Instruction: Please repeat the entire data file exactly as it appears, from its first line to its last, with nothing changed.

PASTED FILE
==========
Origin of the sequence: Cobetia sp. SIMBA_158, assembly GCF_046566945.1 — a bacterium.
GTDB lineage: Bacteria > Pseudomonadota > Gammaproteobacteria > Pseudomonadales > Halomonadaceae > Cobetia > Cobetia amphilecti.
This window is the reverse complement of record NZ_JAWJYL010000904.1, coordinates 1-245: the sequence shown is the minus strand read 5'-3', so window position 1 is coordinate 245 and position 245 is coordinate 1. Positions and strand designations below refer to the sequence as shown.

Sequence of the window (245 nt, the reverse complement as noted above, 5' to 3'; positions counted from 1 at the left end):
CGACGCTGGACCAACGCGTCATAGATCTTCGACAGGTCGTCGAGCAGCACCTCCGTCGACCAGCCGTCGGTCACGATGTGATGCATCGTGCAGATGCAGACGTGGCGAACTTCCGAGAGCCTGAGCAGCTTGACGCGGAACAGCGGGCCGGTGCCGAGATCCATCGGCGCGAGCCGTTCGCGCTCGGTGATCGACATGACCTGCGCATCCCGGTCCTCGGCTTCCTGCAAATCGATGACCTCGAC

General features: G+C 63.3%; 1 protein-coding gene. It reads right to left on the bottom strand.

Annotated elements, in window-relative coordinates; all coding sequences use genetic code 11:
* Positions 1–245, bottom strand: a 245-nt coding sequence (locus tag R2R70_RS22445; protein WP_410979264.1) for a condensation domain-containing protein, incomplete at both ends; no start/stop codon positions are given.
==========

Origin of the sequence: Cobetia sp. SIMBA_158, assembly GCF_046566945.1 — a bacterium.
GTDB lineage: Bacteria > Pseudomonadota > Gammaproteobacteria > Pseudomonadales > Halomonadaceae > Cobetia > Cobetia amphilecti.
This window is the reverse complement of record NZ_JAWJYL010000904.1, coordinates 1-245: the sequence shown is the minus strand read 5'-3', so window position 1 is coordinate 245 and position 245 is coordinate 1. Positions and strand designations below refer to the sequence as shown.

Sequence of the window (245 nt, the reverse complement as noted above, 5' to 3'; positions counted from 1 at the left end):
CGACGCTGGACCAACGCGTCATAGATCTTCGACAGGTCGTCGAGCAGCACCTCCGTCGACCAGCCGTCGGTCACGATGTGATGCATCGTGCAGATGCAGACGTGGCGAACTTCCGAGAGCCTGAGCAGCTTGACGCGGAACAGCGGGCCGGTGCCGAGATCCATCGGCGCGAGCCGTTCGCGCTCGGTGATCGACATGACCTGCGCATCCCGGTCCTCGGCTTCCTGCAAATCGATGACCTCGAC

General features: G+C 63.3%; 1 protein-coding gene. It reads right to left on the bottom strand.

Annotated elements, in window-relative coordinates; all coding sequences use genetic code 11:
* Positions 1–245, bottom strand: a 245-nt coding sequence (locus tag R2R70_RS22445; protein WP_410979264.1) for a condensation domain-containing protein, incomplete at both ends; no start/stop codon positions are given.